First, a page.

Under Her Skin: How Girls Experience Race in America is a book that Pooja Makhijani edited and Seal Press published recently.
The blurb from the publicist reads thus:
“This astounding collection explores racial awakening with a delicate clarity reminiscent of the innocent, yet stark narration of Scout in To Kill a Mockingbird. Including the perspectives of women of color, white women, and those caught between two worlds, Under Her Skin traces themes related to double lives, fear, envy, lineage, and family, expanding the often painful exploration of difference. Essays include the reflections of a woman whose girlhood is spent deciphering levels of oppression.from her Jewish family’s past and internment in Nazi camps to her own spiteful treatment of their African-American maids; brutal memories of ”Beat the Buddha Day,“ – a tradition of schoolyard violence that transfers discrimination from one group to another; and an unexpected contrast in how one childhood racial incident is recalled by two women, both challenging and complicating the notion of ”victim“! The first book of its kind to include the impact of racial awareness on women of all colors, Under Her Skin embodies a vital and unique contribution to the national discussion on race.”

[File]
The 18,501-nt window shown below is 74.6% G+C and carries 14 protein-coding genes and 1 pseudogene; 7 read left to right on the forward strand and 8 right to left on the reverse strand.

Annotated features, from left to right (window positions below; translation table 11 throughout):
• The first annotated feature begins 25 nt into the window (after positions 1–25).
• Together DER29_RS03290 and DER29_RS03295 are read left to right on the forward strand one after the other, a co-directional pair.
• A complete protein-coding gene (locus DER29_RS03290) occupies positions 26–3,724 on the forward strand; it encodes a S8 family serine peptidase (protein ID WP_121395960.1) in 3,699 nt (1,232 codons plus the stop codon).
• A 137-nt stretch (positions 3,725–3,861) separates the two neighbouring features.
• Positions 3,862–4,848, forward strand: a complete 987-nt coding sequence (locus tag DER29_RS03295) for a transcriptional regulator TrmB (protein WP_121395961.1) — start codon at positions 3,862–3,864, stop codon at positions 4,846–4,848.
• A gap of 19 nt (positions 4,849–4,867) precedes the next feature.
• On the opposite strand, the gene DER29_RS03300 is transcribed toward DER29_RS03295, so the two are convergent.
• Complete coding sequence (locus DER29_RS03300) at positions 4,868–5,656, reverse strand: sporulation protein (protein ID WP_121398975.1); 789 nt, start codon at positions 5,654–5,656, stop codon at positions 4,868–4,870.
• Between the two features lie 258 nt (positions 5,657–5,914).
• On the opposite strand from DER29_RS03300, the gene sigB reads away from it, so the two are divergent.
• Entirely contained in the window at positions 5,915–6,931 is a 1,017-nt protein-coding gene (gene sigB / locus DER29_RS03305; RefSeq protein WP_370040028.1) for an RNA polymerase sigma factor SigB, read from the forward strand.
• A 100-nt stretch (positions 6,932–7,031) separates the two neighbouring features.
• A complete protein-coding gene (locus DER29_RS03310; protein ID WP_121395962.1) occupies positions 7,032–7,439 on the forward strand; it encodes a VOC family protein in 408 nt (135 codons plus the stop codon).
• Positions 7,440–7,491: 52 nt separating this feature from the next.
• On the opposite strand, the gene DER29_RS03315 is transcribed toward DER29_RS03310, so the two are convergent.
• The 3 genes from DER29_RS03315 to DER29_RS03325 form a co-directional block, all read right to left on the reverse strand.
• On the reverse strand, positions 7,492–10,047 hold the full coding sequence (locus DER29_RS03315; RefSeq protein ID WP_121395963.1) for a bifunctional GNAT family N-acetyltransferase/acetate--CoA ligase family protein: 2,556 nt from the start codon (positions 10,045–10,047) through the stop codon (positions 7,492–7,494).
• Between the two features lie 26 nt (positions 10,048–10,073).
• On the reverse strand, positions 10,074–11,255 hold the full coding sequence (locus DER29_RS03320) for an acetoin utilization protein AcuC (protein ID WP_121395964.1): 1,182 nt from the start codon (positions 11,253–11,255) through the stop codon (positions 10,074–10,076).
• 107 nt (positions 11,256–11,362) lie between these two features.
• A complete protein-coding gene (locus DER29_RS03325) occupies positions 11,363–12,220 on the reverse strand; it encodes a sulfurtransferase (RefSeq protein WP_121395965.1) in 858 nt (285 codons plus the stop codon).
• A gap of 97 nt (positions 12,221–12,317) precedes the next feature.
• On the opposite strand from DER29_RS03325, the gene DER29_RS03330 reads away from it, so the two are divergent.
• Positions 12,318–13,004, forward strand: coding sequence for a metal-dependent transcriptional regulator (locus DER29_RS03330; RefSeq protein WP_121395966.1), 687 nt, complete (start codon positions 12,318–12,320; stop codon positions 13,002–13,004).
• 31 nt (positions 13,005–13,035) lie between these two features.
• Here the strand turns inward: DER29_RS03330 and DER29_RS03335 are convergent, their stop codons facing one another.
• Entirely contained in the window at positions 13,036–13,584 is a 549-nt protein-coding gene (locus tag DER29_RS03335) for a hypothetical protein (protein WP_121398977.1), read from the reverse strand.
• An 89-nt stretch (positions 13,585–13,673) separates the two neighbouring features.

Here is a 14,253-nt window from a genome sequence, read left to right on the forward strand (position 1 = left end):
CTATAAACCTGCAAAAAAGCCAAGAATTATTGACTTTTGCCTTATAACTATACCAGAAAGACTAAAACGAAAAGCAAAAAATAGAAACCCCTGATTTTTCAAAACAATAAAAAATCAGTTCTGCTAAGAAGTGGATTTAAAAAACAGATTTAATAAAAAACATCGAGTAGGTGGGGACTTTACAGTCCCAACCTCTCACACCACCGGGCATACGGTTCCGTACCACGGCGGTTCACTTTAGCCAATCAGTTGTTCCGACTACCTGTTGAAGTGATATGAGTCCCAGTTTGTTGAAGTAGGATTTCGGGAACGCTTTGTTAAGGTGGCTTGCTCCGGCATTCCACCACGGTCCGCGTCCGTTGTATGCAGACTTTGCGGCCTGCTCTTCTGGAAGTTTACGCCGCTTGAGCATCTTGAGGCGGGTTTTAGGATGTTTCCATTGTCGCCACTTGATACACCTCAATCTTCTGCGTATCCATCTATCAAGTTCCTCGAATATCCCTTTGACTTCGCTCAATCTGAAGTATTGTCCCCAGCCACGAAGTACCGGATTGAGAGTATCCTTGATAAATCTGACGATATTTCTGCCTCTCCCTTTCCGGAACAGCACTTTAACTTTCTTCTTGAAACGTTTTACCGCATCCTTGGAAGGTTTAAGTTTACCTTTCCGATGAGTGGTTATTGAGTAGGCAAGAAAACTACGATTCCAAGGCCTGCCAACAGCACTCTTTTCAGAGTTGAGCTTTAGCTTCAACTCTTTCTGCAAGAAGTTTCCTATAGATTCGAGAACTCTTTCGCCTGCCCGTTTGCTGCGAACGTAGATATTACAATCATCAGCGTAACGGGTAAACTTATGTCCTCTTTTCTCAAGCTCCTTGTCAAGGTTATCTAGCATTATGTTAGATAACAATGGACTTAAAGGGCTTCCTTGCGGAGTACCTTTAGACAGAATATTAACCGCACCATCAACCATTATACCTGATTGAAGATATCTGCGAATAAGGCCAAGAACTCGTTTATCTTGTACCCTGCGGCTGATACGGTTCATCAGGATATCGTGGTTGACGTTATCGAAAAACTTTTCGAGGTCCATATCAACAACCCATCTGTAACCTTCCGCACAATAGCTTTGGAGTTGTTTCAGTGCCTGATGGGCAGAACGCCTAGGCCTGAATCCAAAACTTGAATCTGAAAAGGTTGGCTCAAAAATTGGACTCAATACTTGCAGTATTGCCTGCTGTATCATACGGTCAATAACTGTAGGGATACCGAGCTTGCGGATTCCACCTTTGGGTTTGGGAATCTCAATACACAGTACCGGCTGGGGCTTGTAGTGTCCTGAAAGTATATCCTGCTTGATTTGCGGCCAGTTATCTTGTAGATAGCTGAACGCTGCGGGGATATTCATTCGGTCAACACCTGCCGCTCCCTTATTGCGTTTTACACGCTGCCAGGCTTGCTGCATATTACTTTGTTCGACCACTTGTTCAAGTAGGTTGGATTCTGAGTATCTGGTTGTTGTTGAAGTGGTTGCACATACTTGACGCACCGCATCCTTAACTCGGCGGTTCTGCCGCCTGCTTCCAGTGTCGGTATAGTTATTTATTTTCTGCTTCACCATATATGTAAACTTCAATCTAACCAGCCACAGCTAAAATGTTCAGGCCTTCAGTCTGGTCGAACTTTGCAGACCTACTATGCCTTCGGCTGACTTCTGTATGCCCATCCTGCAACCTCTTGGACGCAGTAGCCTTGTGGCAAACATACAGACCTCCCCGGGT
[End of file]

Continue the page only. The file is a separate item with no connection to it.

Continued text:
Pooja Makhijani and many of the contributors of Under Her Skin will be reading in New York City, San Francisco, Berkeley, Boston and DC in the months of January, February and March. Check out the complete schedule here.
Pooja Makhijani is an essayist, journalist and writer of children’s literature. Her bylines have appeared in in The New York Times, The Village Voice, The Newark Star-Ledger, The Indian Express, Time Out New York, NY ARTS Magazine India Today and Time Out New York Kids among others. Her first picture book, Mama’s Saris, is forthcoming from Little, Brown & Company Books for Young Readers. Currently at work on a collection of essays, she lives with her husband in New York City.
I do hope you will check this book out and also attend one of the many book readings across the country. Some day I just might tell you about my experiences as an immigrant; this notion of “difference” was pounded into me as an adolescent. I am not terribly sure if it has stuck, though. We all have a variety of positive and negative experiences and somehow we make the choice of clinging to either or both and making the best of it. I would welcome a discussion here on how you have approached this topic. How has your identity been defined? Is it based on “sameness” or “difference”?
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